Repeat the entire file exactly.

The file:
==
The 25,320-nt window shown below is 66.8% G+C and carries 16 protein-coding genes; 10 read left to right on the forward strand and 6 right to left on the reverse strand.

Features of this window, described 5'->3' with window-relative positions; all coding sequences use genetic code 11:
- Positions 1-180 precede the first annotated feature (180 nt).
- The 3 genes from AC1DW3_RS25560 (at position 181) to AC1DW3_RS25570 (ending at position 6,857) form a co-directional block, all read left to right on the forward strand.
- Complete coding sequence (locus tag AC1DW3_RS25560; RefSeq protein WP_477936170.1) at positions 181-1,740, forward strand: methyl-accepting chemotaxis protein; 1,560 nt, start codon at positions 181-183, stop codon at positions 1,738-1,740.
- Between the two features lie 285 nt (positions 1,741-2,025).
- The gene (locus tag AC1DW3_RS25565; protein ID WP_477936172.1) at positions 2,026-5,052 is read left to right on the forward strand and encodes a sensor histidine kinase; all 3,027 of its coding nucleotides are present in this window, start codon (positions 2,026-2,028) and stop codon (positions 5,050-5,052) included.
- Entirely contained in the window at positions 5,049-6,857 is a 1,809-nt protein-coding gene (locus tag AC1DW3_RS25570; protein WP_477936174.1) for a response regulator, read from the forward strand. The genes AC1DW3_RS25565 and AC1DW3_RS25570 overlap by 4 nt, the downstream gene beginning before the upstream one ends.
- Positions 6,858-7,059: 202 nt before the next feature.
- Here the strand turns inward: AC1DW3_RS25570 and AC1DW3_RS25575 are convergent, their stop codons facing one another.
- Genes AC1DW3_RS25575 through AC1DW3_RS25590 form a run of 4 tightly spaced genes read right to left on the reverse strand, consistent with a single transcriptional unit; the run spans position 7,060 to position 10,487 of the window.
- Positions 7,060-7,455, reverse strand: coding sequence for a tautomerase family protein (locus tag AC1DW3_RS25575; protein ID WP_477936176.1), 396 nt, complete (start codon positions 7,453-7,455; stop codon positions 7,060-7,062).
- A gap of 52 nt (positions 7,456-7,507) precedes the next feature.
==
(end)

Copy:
The 25,320-nt window shown below is 66.8% G+C and carries 16 protein-coding genes; 10 read left to right on the forward strand and 6 right to left on the reverse strand.

Features of this window, described 5'->3' with window-relative positions; all coding sequences use genetic code 11:
- Positions 1-180 precede the first annotated feature (180 nt).
- The 3 genes from AC1DW3_RS25560 (at position 181) to AC1DW3_RS25570 (ending at position 6,857) form a co-directional block, all read left to right on the forward strand.
- Complete coding sequence (locus tag AC1DW3_RS25560; RefSeq protein WP_477936170.1) at positions 181-1,740, forward strand: methyl-accepting chemotaxis protein; 1,560 nt, start codon at positions 181-183, stop codon at positions 1,738-1,740.
- Between the two features lie 285 nt (positions 1,741-2,025).
- The gene (locus tag AC1DW3_RS25565; protein ID WP_477936172.1) at positions 2,026-5,052 is read left to right on the forward strand and encodes a sensor histidine kinase; all 3,027 of its coding nucleotides are present in this window, start codon (positions 2,026-2,028) and stop codon (positions 5,050-5,052) included.
- Entirely contained in the window at positions 5,049-6,857 is a 1,809-nt protein-coding gene (locus tag AC1DW3_RS25570; protein WP_477936174.1) for a response regulator, read from the forward strand. The genes AC1DW3_RS25565 and AC1DW3_RS25570 overlap by 4 nt, the downstream gene beginning before the upstream one ends.
- Positions 6,858-7,059: 202 nt before the next feature.
- Here the strand turns inward: AC1DW3_RS25570 and AC1DW3_RS25575 are convergent, their stop codons facing one another.
- Genes AC1DW3_RS25575 through AC1DW3_RS25590 form a run of 4 tightly spaced genes read right to left on the reverse strand, consistent with a single transcriptional unit; the run spans position 7,060 to position 10,487 of the window.
- Positions 7,060-7,455, reverse strand: coding sequence for a tautomerase family protein (locus tag AC1DW3_RS25575; protein ID WP_477936176.1), 396 nt, complete (start codon positions 7,453-7,455; stop codon positions 7,060-7,062).
- A gap of 52 nt (positions 7,456-7,507) precedes the next feature.